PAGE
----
A few years ago, a client of mine, we’ll call her Elise, moved to San Francisco and started taking a dance class in order to meet new people. But after several weeks she told me that she wasn’t having luck connecting with any of the people in the class.
Then one day her dance instructor asked her why she always showed up late for class and left right at the end of class. This was an “aha” moment for Elise. She realized that she was actually making herself unavailable to meet new people—She was going through the motions of “being available,” but really she was closing herself off from any chance for connection. As we talked about why she might be doing that, she realized that she carried a lot of anxiety in her body whenever we talked about meeting people. So we looked at how to overcome that anxiety.
Although Elise was “putting herself out there,” she wasn’t present for those key moments when connection might happen—before and after class. She would get stuck in her head, feeling anxious, and not wanting to feel uncomfortable during those unstructured moments.
Because, let’s face it. Sometimes meeting new people is awkward. We want to be able to say the right thing, sound clever, seem informed, or smart, or funny. Somewhere deep inside we know that we are not going to “click” with everyone, but that doesn’t stop us from getting trapped in our heads, thinking about why.
Elise wanted to make real connections with other people, so we worked on helping her feel at home in her own body. Because, the more you understand your own emotions and reactions, the more authentic you will be with other people—and authenticity is an attractive quality. You can practice being present, as you are, with kindness and compassion.
Here are four things you can do to cultivate awareness and trust in yourself, which ultimately will help you trust and connect with others:
Try this positive guided meditation:
Notice your breath. Why do you need to notice your breath? Because by consciously paying attention to our breathing, to our physical bodies, we can become aware what’s happening around us, we can observe how we’re feeling and what we’re thinking.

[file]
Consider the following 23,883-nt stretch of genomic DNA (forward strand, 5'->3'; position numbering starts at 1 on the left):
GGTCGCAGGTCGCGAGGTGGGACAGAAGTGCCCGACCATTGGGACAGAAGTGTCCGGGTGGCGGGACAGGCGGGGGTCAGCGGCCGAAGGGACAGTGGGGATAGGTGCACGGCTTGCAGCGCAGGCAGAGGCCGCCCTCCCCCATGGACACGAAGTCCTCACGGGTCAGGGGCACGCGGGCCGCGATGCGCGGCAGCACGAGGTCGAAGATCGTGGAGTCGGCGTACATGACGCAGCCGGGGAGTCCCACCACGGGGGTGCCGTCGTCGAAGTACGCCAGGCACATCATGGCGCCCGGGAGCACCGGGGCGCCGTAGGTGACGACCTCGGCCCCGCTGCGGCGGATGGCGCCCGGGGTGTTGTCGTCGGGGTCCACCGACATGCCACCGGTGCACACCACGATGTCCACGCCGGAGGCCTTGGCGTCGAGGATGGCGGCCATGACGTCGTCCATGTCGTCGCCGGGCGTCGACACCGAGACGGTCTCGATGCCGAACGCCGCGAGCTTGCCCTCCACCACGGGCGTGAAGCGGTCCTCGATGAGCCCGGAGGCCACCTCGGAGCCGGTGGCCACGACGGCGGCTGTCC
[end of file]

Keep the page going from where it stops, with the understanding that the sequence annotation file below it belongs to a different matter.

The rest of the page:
Welcome discomfort. From this place of focused attention on the breath, notice what you are feeling. If you’re anxious, grumpy, or unsettled, acknowledge that’s how you’re feeling. Be kind to yourself about it. And as you accept yourself and your feelings as they are, you naturally relax so that you’re not absorbed by those feelings.
Breathe into your belly. Take a deep breath. Try imagining meeting new people whom you really get along with. Picture yourself laughing with a group of people. Recognize that connection wants to happen. Say this: “Connection wants to happen if I let it.” Feel your feet on the floor. Send a kind thought out into the world and then receive that kind thought back.
Make room for your nervousness:
Ask yourself this question: how do you feel about trust? Sit with that question for a while and pay attention to how your body responds. Do you feel any tightness, knots, shrugs, jitters? These tiny inner body sensations are there for a reason. And you can notice them and acknowledge them, before you have to act on them. If you feel uneasy about trusting people, be kind to yourself about that. Picture yourself responding to the world with confidence, knowing that unease is part of you, too.
We’re all naturally curious. Watch any child play and you’ll see that’s true. You can embody curiosity by approaching the people you meet with authentic awareness. Relax your body, roll back your shoulders, take a risk, and ask a question. Engage your sense of wonder and you may be surprised that your anxiety about meeting people has taken a back seat to your curiosity about who you’re talking to.
Pay mindful attention:
If I could give you only one piece advice on how to create connections, it would be to pay attention to the people who are making themselves available to you. I’m not saying you should settle for spending time with people you don’t find interesting. But don’t seek out connections with people who don’t seem to be available to you. Most likely their distance has nothing to do with you and is more about protecting themselves. Our brains can become narrowly focused when we feel rejected and we can blind ourselves to all the love that exists in our lives. Our bodies react more strongly to negative stimuli than to positive stimuli so we’re predisposed to focus on the people who aren’t available. Keep this in mind and continue to mindfully choose love and connection over fear and rejection.